House update: We have the roofing on and flooring installed for all but one corner upstairs. We ran out of the dry and planed flooring and have to wait for the flooring to dry for a few months for that corner. We are purchasing siding in town on this trip and expect to have the house closed in soon! Corrie just posted the latest video update on the house.

Church update: Peter Oli has been given the authority of church pastor by the Sepik Mission and is gearing up to organize the company. We have a list of about 70 names of baptized members but typically see about 20 attending. So we are inviting all to meet with us during the week and discuss their plans and desires regarding their memberships before we take the names to the parent church in Vanimo for action on their names. The ladies have started a Sabbath School for the children and what a difference it makes! It is apparent that it won’t be long before we need more than one division but only God knows how that will come about. We don’t have a place for them to meet so they go to the Elder’s house next door and meet on his veranda. Make sure you visit our Youtube channel or Facebook page to see the video Corrie posted today.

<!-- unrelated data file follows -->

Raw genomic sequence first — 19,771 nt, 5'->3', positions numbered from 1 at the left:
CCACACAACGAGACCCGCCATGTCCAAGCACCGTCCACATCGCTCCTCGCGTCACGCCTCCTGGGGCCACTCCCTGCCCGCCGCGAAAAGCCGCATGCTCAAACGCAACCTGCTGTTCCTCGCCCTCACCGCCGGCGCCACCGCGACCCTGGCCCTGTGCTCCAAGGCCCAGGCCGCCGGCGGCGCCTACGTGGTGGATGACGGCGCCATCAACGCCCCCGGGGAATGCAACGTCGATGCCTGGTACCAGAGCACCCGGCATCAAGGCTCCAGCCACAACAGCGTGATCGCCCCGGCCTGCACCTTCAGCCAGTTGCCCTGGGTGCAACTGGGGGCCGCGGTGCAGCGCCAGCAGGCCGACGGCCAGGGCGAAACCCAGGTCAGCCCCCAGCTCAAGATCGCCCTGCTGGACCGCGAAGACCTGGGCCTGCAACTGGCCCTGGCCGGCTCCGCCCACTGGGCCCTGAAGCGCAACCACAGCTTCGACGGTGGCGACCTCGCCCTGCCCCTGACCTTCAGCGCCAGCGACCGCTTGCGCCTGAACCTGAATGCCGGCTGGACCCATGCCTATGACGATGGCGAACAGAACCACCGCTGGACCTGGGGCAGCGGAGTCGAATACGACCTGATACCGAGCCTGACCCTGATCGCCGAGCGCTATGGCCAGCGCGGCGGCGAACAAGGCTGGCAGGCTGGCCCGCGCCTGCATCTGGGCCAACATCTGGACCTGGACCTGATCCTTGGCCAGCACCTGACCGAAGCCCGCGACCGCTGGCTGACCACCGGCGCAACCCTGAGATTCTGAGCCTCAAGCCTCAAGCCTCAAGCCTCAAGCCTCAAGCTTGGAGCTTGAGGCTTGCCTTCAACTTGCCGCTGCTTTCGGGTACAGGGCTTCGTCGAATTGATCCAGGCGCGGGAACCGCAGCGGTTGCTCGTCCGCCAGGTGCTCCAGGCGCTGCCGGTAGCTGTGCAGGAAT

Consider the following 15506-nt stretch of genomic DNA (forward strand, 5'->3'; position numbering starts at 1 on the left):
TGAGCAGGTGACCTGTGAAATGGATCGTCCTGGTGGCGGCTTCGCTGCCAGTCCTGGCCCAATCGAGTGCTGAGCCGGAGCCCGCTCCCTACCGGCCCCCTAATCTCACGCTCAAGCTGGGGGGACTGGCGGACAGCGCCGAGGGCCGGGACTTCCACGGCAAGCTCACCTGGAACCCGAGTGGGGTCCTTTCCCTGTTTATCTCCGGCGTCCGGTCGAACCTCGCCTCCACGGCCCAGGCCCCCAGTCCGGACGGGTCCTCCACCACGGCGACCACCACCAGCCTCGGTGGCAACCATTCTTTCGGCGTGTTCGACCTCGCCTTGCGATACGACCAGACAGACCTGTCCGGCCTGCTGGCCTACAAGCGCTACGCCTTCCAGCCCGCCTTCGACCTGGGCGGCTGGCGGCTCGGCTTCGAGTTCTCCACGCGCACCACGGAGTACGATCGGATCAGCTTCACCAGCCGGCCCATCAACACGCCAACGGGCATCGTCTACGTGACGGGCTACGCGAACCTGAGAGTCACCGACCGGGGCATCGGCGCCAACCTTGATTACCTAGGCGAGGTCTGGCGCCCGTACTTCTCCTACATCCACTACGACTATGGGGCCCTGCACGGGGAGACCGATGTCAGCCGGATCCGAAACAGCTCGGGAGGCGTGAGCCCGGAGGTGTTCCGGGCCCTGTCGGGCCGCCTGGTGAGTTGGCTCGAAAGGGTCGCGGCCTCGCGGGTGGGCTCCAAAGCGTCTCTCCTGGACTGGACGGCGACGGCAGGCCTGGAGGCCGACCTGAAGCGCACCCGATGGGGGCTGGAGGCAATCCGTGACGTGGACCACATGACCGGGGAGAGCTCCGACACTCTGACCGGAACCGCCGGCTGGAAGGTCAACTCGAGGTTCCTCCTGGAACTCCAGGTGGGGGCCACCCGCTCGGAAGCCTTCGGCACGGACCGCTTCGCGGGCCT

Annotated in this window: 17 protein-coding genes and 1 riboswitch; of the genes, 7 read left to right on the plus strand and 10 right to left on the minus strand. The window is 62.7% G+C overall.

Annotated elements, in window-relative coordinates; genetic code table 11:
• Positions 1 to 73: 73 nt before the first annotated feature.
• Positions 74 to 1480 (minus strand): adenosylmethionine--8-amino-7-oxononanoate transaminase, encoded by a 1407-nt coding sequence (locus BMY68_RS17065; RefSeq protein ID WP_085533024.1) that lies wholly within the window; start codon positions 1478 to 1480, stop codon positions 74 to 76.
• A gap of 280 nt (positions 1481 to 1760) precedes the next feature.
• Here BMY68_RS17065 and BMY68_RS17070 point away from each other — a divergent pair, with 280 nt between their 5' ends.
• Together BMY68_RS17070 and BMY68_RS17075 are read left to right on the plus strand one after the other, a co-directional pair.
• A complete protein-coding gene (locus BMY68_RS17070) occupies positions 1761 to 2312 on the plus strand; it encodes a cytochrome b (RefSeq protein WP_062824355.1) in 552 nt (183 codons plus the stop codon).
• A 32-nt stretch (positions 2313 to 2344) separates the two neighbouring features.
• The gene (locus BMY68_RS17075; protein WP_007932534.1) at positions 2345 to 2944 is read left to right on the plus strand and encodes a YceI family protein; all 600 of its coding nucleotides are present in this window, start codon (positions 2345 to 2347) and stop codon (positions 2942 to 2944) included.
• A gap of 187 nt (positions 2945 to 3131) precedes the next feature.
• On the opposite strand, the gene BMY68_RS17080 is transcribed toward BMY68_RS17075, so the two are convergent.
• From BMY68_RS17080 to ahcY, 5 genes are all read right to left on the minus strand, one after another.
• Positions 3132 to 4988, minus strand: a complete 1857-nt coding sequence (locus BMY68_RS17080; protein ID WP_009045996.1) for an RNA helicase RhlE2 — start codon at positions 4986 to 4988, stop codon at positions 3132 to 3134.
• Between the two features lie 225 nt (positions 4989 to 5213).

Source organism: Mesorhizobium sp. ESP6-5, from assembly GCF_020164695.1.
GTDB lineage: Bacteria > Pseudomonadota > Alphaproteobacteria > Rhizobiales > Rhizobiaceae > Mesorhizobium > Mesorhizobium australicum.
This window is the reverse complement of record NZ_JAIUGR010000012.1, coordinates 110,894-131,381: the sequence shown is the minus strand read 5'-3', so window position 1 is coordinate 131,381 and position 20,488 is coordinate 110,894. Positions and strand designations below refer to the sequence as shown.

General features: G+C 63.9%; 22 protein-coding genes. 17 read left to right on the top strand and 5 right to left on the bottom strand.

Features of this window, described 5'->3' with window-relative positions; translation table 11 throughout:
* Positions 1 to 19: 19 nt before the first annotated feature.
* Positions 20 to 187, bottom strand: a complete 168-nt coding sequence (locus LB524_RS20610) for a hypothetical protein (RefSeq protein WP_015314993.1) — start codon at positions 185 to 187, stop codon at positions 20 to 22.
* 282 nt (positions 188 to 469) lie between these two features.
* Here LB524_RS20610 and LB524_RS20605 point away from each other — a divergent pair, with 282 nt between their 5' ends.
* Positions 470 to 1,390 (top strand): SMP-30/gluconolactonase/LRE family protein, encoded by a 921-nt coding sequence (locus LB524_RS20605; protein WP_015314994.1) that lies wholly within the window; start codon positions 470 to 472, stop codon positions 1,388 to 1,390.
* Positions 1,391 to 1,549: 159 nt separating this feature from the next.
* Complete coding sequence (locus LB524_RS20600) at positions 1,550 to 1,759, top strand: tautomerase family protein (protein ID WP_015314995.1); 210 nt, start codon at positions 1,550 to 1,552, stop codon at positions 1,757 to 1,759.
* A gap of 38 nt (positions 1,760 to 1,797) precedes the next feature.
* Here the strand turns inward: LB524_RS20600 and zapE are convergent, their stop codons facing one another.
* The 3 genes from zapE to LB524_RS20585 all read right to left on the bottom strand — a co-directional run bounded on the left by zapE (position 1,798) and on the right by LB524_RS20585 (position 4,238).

Wewak town trip and Tipas Clinic: Currently the road to Vanimo is impassible in the last 10 miles from the Sepik River. Fortunately we have the option of going down river and out to Wewak though it is 3 times as expensive. Yesterday, Mar 5, we came down and as we drove in to town we stopped in a town close to the river called Maprik, and purchased the siding and other materials we needed and had them trucked out to Pagwi village at the river for us to load up and take up river when we are done in town.

Today we visited the mission headquarters and talked with Daiven, the health director about the clinic we want to start up again in Tipas. The mission is definitely interested in this project and I told them we would help raise funds for the main clinic building and two worker’s homes, probably not more than $20,000. In May, Daiven plans to travel to Vanimo to visit with the West Sepik provincial health authorities to get things started. Please pray for this much needed project! I could fill this newsletter with stories of the dire need for health services in this corner of the world. We get people from miles around coming to see Corrie on the veranda of our little bush house. All we currently have is malaria treatment medicine and test kits. One of the latest patients came from Ama and she had fallen on a knife. Corrie had some antibiotics we kept for emergencies and family issues and she also had charcoal for the surface wound. In a couple of days the lady was able to undertake the arduous journey back to Ama, a journey that required a 6 mile boat trip and 9 miles of walking including over a small mountain pass. They were hopeful of being able to catch a ride on a company vehicle headed to base camp from the log point on the river.